The adventurer John Smith took charge of the Jamestown settlement from 1608-1609.
This line engraving of John Smith appeared on a 1616 map of New England. The engraving was created by Simon de Passe (circa 1595-1647). The original is in the National Portrait Gallery in London, England. The image is courtesy of Wikimedia Commons.
His attempts at instilling discipline into the colonists appeared to work for a time.
Colonists were impressed with the deep, tall forests of Virginia. They would not only use the lumber for their own needs, they would export the lumber to England. This image by Sidney King is courtesy of the National Park Service.
His rules for the young “gentlemen” who did not feel that they needed to do physical labor included: “He who will not work shall not eat.”
Captain John Smith attempting to have the Jamestown “gentlemen” to work. This image is courtesy of the University of Maine at Farmington.
Smith would claim that the daughter of Chief Powhatan, Pocahontas, saved his life while he was bargaining with the Indians for supplies.
Artist depiction of Pocahontas saving the life of Captain John Smith. This image was created in 1870 by the New England Chromo Lithograph Company. It is courtesy of the Library of Congress.
Smith was wounded by an explosion/ignition of gunpowder in 1609 and went back to England to recover.
Although John Smith visited New England in 1614, he never returned to Virginia following his wound from the explosion/ignition of gunpowder. He died on June 21, 1631 and was buried in St. Sepulchre’s Church in London. This statue was created by William Couper and erected at Jamestown in 1909. This photograph is courtesy of Wikimedia Commons.
Although colonists had died in significant numbers from disease while Smith was in charge of Jamestown…
Mass grave at Jamestown National Historic Park. The graves are located beneath the foundations of one of the later capitol buildings. This photo by Sarah Stierch was taken on May 1, 2009 and is courtesy of Wikimedia Commons.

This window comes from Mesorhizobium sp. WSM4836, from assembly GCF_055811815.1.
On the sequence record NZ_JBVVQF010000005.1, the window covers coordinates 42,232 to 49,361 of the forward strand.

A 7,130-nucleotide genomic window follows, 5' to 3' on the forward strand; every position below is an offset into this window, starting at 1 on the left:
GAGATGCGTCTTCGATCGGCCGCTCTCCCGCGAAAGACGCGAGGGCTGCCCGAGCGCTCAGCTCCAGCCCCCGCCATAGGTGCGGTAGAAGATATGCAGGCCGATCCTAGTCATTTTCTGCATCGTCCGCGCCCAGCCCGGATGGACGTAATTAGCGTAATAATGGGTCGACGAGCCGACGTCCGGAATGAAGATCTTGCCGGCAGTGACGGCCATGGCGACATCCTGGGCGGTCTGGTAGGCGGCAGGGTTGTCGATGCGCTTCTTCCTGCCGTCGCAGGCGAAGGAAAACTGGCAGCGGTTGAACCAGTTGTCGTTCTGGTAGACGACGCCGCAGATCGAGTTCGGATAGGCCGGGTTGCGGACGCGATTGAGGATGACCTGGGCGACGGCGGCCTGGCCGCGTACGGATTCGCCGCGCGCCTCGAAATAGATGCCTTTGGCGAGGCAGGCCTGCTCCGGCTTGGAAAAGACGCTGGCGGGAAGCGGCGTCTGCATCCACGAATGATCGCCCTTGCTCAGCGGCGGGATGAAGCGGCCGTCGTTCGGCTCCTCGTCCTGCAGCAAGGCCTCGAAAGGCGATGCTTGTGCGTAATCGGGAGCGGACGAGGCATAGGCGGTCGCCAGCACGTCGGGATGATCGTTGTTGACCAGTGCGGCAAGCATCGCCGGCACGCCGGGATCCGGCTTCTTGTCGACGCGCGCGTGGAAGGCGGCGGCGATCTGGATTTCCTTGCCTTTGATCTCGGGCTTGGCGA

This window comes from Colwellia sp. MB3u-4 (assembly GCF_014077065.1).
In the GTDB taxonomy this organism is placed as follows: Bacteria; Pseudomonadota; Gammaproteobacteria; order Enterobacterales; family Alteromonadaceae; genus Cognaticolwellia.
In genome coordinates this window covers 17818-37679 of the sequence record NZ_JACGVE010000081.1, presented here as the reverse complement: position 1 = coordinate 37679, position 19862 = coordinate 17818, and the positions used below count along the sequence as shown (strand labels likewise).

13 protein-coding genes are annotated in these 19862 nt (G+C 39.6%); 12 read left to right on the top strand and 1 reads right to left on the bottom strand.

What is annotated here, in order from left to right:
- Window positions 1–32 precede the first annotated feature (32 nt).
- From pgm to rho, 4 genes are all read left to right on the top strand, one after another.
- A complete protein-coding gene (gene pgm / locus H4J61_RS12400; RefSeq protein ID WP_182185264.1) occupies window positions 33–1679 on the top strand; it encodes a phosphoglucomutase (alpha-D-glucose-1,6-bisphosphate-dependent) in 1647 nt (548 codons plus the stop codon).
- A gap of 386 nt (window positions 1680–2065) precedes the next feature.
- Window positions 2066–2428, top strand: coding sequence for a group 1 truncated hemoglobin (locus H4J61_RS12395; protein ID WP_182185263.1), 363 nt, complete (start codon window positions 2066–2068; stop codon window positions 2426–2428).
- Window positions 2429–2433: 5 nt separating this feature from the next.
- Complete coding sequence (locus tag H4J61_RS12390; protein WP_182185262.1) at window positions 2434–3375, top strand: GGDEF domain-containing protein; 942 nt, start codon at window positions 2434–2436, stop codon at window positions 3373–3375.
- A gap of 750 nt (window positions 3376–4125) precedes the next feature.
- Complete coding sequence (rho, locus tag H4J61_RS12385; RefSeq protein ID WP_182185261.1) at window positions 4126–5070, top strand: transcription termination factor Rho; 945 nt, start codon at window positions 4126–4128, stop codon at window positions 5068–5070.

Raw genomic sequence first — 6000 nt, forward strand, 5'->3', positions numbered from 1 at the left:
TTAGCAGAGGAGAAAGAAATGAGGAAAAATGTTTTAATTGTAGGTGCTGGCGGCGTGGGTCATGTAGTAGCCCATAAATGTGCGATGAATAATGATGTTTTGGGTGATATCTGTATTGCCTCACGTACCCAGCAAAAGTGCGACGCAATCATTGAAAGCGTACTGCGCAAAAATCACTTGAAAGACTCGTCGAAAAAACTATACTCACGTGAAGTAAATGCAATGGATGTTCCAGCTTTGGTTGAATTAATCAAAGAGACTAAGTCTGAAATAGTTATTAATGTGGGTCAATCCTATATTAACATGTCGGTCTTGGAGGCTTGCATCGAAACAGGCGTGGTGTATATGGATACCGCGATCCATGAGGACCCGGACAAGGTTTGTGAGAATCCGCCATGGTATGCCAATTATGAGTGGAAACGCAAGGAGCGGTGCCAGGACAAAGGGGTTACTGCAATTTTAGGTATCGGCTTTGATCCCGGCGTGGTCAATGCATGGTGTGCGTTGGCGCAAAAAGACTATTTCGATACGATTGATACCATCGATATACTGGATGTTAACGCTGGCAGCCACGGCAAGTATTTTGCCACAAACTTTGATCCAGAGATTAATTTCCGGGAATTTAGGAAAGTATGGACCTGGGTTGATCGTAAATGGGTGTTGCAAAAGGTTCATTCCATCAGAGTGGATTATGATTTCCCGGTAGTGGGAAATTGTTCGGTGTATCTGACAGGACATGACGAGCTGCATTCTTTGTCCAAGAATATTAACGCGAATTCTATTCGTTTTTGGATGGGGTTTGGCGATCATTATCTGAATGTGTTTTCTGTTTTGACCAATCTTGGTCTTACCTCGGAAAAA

…the winter of 1609-1610 was an extremely difficult period. Hundreds of colonists died from not only disease, but from starvation.
The “Starving Time” at Jamestown was a period of forced starvation initiated by the Powhatan (local Native American) Confederacy to remove the English from Virginia. This painting by Sidney King is courtesy of the National Park Service.
Of the 500 colonists that had settled in Jamestown, only 60 of them survived what became known as the “starving time.”
The first group of English colonists at Jamestown had never planned to grow all of their own food. Their plans depended on trade with the local Native Americans. The Indians (Powhatan Confederacy was to supply them with food between the arrivals of supply ships from England. When the Powhatans did not trade with the English for food the colonists starved. This painting by Sidney King is courtesy of the National Park Service.
The survivors boarded ships, abandoned the colony and sailed towards the Chesapeake Bay. There a supply convoy with new supplies intercepted them and returned the colonists to Jamestown.
The convoy that met the colonists in Chesapeake Bay was led by a newly-appointed governor, Lord Delaware. He not only brought food, he also brought other colonists and a doctor. This painting by Sidney King is courtesy of the National Park Service.
Colonists also died in armed conflicts with the Indians who were upset about the amount of land the colonists were taking.
In 1622 Indians, who came into the colony pretending to sell the colonists provisions suddenly began attacking the English. 347 men, women and children of all ages were killed. This painting by Sidney King is courtesy of the National Park Service.
Pocahontas and other Native Americans were instrumental in supplying food to keep the colony from collapsing.
This painting, “Trading With the Indians” at Jamestown appears to show the English colonists have traveled by ship to a Native American village. They are discussing with the natives how they can trade for food. This painting by Sidney King is courtesy of the National Park Service.
In 1614 Pocahontas married colonist John Rolfe.
John Rolfe’s first wife, who was English-born had died in Bermuda in 1609. The marriage of Pocahontas to John Rolfe created a climate of peace between the Jamestown colonists and Powhatan’s tribes for several years. This image by Henry Brueckner was created in 1855. It is titled, “The Marriage of Pocahontas” and is courtesy of Wikimedia Commons.
John Rolfe, with the help of the Native Americans developed and cured tobacco so that it would not have a bitter taste.
John Rolfe (circa 1585-1622 ) somehow brought to Jamestown tobacco seeds from a popular strain then being grown in Trinidad and South America. The Spanish, who controlled the tobacco market, had declared a penalty of death to anyone selling such seeds to somebody who was not Spanish. This image by Sidney King is courtesy of the National Park Service.
Tobacco use became wildly popular in England other other parts of Europe, and the colony was put on a firm economic foundation.